Derek and Didi
Thursday’s game in Cleveland not only marked the Yankees’ final series before the All-Star break, but was also the start of a crucial, season-defining 14-game gauntlet against the AL’s cream of the crop: three first-place squads (Indians, Orioles, Rangers) and a wild-card team (Red Sox).
If their performance over the next few weeks is going to dictate whether they declare themselves as contenders or pretenders in this year’s playoff race, then at least the Yankees began this critical stretch with a bang.
Despite this matchup looking like a complete mismatch on paper — the AL’s best pitching staff (3.61 ERA entering Thursday) versus the AL’s second-least productive offense (.707 OPS entering Thursday) — the Yankees somehow rallied from an early deficit and held off a late comeback bid by the Indians to escape with a 5-4 win.
Didi Gregorius sparked the rally in the fifth inning with his 10th homer of the season, setting a new career-high and further cementing himself potentially as the team’s next superstar infielder. The list of Yankee shortstops (guys who played at least 75 percent of games at the position) to hit double-digit homers before the All-Star break is a short one: Derek Jeter (six times), Roy Smalley (1983), Frankie Crosetti (1936) … and now Sir Didi.
In a season filled with inconsistency, it was only fitting that the Yankees failed to build any momentum following their exciting win on Thursday and were clobbered by the Indians the next night, 10-2.
The game was essentially over after the first inning as Cleveland battered Chad Green for three homers and four runs before he could even get three outs. Carlos Santana led off the game with a homer to right field, and then three pitches later Jason Kipnis took Green deep to put the Yankees in an early 2-0 hole.
Green became just the fourth Yankee pitcher in the last 75 years to give up back-to-back homers to start a game. The last guy to do it was Hiroki Kuroda on Sept. 25, 2014 vs. the Orioles, and the others were Ted Lilly (June 6, 2001 vs. Orioles) and Catfish Hunter (June 17, 1977 vs. Red Sox).
The Indians weren’t done crushing Green’s batting practice fastballs, though. Lonnie Chisenhall went yard later in the first inning, giving Green the honor of being the sixth Yankee since 1930 to allow three homers in the first inning of a game. The rest of this illustrious list: A.J. Burnett (2010), Ron Guidry (1987), Catfish Hunter (same as above), Wade Blasingame (1972) and Hank Johnson (1932).
And Mike Napoli put an exclamation point on Green’s miserable night when he smoked a 3-2 pitch to deep left center field that nearly hit the scoreboard. It traveled 459.6 feet per Statcast, the second-longest home run allowed by a Yankee pitcher since 2008 (when Statcast began measuring batted ball distance).
Green’s final line was seven runs, five hits and four homers allowed in 4 1/3 innings. The last Yankee to surrender at least four homers against the Indians was Scott Sanderson on April 17, 1992, and the last guy to do that in Cleveland was Dennis Rasmussen in 1987.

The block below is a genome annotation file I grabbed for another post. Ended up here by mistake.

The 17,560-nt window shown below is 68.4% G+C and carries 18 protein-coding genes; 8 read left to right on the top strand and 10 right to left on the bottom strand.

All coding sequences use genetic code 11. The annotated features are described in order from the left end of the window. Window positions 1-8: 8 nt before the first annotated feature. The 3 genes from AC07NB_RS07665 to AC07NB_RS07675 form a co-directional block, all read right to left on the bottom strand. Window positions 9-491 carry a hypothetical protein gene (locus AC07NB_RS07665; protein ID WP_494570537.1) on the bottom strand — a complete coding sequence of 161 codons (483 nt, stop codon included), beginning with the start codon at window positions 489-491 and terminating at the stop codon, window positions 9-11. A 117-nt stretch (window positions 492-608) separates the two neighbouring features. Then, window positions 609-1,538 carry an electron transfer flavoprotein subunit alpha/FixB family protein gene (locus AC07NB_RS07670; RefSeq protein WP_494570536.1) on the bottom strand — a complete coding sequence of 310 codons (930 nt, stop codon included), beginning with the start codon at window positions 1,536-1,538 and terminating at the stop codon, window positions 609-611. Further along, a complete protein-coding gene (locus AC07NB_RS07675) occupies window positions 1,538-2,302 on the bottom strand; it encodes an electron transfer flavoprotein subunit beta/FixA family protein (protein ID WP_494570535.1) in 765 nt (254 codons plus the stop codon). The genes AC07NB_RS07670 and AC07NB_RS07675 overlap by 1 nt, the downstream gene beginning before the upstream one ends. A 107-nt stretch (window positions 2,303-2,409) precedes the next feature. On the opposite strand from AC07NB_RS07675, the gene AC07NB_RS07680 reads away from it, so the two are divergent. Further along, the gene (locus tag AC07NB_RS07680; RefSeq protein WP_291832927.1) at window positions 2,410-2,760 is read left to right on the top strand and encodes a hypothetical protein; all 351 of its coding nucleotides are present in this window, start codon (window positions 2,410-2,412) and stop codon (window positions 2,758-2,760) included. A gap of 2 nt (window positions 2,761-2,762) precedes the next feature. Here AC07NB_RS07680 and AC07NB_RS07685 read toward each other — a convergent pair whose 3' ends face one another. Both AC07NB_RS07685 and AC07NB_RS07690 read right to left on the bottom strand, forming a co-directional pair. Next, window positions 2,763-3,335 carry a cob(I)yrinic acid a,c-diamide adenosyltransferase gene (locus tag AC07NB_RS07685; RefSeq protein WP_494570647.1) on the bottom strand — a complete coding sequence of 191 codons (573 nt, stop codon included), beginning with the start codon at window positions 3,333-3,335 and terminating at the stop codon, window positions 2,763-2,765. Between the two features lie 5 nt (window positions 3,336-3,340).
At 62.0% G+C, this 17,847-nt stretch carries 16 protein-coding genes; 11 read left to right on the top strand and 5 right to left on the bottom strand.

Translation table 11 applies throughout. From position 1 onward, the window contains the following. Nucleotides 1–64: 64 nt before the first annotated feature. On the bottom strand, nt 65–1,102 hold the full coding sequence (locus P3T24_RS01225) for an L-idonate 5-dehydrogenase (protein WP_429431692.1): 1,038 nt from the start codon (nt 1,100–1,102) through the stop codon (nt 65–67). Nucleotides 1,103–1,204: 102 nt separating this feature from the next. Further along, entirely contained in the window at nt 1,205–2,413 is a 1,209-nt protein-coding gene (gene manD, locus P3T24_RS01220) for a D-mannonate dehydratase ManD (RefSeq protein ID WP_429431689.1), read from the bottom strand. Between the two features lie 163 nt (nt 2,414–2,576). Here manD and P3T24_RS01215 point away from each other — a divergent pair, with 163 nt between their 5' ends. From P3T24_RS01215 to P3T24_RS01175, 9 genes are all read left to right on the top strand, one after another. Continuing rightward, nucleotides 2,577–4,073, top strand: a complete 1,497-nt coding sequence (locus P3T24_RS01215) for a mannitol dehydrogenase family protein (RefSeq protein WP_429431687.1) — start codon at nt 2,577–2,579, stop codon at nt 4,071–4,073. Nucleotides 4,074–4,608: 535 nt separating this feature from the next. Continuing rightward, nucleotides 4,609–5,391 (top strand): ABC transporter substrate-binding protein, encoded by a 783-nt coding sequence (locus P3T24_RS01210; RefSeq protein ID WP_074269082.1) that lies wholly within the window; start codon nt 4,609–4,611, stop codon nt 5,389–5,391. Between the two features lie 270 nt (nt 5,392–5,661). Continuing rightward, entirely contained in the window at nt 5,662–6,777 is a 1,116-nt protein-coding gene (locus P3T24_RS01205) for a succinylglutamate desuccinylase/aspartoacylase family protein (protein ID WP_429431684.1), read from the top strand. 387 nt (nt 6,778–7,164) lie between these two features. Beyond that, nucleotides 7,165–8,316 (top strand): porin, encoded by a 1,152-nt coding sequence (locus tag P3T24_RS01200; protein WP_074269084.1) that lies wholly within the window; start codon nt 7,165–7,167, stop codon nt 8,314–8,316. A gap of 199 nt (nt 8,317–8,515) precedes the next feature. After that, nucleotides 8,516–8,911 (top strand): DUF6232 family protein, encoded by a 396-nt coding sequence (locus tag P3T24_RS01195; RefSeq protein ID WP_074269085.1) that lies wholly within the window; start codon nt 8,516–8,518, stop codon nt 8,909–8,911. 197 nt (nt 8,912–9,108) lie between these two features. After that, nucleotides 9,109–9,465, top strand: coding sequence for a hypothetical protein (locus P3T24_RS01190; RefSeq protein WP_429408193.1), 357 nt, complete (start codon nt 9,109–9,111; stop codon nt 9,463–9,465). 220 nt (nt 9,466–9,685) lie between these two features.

For the second time in three games the Yankees rallied to beat the Indians, 7-6 in 11 innings, stealing another thrilling victory on Saturday afternoon against the AL’s second-best team.
It was the Yankees’ first extra-inning win of the season, making this the latest into the season by date that the Yankees recorded their first win in extras since 1940, when they didn’t get one until July 17 … also against the Indians.
Brian McCann ripped the game-winning hit in the decisive frame with a booming RBI double off the wall in right field to break a 6-6 tie. He earned our ridiculous #Funfact Yankeemetric of the series: The last Yankee catcher with a extra-inning, go-ahead hit in Cleveland was Elston Howard, who belted a tie-breaking solo homer in the 11th inning off Luis Tiant on Sept. 23, 1964 in a 4-3 Yankees win.
Brett Gardner capped off the Yankees second rally of the game with a go-ahead, bases-clearing triple in the sixth inning to stake the Yankees to a brief 6-5 lead. Gardner entered the game with just 10 RBI in 60 at-bats with runners in scoring position this season; his rate of one RBI every six at-bats with RISP was the worst among the 199 players that had at least 50 at-bats with a man on second and/or third heading into the weekend.
Hey there, .500
The Yankees will head into the All-Star break on a winning note, riding the momentum of an impressive — and improbable — series win over the AL Central-leading Indians. By taking of three of four against one of the best teams in the league, the Yankees improved to 44-44, a fitting mark at the mid-point given that they’ve danced around the .500 mark for much of the season.
This is the 24th straight year the Yankees will enter the second half of the season with a .500 or better record, dating back to 1993. In that span no other team has even posted 20 non-losing first-half seasons, with the Cardinals, Braves and Red Sox each at 19.
Carlos Beltran was undoubtedly the Yankees’ first-half MVP, thanks to his tremendous power and consistency at the plate, leading the team in homers, doubles, RBI, batting average, slugging percentage and OPS. He is just the second Yankee in his age-39 season or older to finish the first half with a slugging percentage of .550 or better. The other was Babe Ruth, who slugged .562 before the break in 1934.
Andrew Miller has been arguably the most valuable pitcher on the Yankees staff thus far, featuring video game-like stats that haven’t been duplicated by anybody before this year. He is the only player in major-league history to pitch at least 35 innings in the first half and post an ERA below 1.50, a strikeout rate of at least 15.0 per nine innings and a WHIP below 1.00.